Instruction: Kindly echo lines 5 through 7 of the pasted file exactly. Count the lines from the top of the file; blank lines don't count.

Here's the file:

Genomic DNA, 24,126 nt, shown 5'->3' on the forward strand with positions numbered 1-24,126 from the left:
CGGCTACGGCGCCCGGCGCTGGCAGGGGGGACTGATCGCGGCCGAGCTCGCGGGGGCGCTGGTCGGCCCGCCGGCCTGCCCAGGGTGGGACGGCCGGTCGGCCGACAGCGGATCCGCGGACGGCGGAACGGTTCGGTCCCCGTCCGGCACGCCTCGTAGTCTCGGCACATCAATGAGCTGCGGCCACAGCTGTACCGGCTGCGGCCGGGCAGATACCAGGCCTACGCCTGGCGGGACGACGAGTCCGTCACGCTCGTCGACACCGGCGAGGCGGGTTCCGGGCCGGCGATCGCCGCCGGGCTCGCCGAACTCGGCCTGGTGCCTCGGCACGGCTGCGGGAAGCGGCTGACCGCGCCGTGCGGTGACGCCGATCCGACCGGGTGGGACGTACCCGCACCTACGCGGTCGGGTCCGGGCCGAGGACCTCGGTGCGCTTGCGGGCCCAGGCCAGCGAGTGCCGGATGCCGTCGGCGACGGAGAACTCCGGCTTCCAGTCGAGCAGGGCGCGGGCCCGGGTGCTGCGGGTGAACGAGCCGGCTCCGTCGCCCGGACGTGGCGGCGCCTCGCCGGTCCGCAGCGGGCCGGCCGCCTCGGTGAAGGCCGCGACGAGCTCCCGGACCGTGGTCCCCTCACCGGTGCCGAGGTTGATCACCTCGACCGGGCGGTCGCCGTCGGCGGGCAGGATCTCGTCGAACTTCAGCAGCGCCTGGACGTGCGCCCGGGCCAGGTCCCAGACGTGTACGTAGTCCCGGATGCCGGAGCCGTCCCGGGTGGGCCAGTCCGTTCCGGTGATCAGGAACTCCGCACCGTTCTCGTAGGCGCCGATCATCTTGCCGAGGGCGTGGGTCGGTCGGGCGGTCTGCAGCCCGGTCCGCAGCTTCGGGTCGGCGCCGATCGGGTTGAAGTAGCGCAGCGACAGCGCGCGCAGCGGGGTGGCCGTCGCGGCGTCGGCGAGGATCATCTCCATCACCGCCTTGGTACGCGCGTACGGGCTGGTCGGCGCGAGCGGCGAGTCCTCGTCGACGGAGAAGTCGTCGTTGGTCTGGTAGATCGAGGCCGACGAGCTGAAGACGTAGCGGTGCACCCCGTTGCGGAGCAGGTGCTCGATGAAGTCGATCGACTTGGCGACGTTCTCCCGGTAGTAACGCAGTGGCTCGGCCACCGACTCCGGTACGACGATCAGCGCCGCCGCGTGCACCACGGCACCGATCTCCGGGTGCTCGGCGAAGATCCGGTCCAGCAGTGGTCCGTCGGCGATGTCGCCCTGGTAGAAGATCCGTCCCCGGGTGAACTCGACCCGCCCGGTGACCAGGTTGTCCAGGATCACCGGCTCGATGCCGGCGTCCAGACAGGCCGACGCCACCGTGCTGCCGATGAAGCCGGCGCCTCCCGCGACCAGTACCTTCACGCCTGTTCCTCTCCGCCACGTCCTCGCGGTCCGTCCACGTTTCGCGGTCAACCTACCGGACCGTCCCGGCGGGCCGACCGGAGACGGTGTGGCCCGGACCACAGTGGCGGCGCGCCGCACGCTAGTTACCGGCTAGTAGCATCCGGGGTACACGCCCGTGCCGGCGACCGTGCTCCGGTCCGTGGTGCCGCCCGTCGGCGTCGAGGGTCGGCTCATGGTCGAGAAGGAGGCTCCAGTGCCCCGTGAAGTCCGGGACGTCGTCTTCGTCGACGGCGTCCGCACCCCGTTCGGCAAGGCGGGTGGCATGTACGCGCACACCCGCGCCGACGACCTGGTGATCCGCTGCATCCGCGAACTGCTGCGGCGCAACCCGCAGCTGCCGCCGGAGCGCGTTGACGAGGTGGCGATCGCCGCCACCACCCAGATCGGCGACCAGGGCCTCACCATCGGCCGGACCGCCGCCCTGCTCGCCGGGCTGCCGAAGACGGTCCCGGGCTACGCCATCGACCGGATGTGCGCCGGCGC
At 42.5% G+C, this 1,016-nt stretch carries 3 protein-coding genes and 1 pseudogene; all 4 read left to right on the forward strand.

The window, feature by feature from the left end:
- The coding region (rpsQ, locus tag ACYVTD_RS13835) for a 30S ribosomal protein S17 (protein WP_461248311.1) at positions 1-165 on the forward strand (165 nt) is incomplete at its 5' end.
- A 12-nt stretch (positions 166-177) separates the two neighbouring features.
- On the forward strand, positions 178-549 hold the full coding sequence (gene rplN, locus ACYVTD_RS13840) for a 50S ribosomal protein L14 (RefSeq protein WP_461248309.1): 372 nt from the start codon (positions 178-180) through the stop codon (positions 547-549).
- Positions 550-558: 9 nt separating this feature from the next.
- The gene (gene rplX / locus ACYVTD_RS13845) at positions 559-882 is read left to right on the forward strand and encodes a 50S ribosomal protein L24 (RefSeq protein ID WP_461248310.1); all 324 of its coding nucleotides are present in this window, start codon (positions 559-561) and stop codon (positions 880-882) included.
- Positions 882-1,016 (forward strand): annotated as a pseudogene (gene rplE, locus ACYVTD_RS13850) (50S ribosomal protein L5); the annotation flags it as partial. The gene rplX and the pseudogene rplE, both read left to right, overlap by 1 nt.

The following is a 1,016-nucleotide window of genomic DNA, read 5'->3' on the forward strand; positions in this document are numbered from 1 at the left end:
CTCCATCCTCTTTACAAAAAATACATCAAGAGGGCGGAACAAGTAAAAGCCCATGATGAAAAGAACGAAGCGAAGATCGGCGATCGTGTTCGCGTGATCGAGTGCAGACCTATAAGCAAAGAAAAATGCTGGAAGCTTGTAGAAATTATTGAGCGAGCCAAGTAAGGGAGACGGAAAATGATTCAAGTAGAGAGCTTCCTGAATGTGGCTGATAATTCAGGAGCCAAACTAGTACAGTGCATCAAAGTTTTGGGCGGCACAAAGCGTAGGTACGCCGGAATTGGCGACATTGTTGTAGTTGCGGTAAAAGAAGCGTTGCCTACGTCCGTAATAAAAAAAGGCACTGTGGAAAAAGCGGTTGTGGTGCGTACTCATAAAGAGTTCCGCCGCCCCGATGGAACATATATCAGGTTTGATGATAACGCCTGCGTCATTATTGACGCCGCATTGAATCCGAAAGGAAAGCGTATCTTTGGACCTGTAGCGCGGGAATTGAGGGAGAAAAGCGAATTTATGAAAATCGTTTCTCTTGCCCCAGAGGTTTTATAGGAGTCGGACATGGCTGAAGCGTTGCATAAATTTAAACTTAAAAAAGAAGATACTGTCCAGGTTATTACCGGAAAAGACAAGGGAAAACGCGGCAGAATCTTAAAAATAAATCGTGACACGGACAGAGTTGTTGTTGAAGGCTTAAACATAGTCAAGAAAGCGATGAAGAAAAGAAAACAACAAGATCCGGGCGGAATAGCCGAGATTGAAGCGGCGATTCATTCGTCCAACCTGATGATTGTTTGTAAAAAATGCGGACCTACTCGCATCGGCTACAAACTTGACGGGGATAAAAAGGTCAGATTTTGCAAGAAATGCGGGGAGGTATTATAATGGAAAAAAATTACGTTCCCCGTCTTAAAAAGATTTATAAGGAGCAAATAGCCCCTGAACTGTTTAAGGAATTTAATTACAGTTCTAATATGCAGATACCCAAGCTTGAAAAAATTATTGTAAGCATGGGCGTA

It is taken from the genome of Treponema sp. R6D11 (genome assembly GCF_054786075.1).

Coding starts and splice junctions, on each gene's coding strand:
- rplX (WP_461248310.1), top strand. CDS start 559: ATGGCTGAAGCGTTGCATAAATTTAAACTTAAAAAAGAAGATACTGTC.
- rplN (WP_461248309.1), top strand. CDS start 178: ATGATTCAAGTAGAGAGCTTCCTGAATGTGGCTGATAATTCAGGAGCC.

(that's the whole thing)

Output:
- The coding region (rpsQ, locus tag ACYVTD_RS13835) for a 30S ribosomal protein S17 (protein WP_461248311.1) at positions 1-165 on the forward strand (165 nt) is incomplete at its 5' end.
- A 12-nt stretch (positions 166-177) separates the two neighbouring features.
- On the forward strand, positions 178-549 hold the full coding sequence (gene rplN, locus ACYVTD_RS13840) for a 50S ribosomal protein L14 (RefSeq protein WP_461248309.1): 372 nt from the start codon (positions 178-180) through the stop codon (positions 547-549).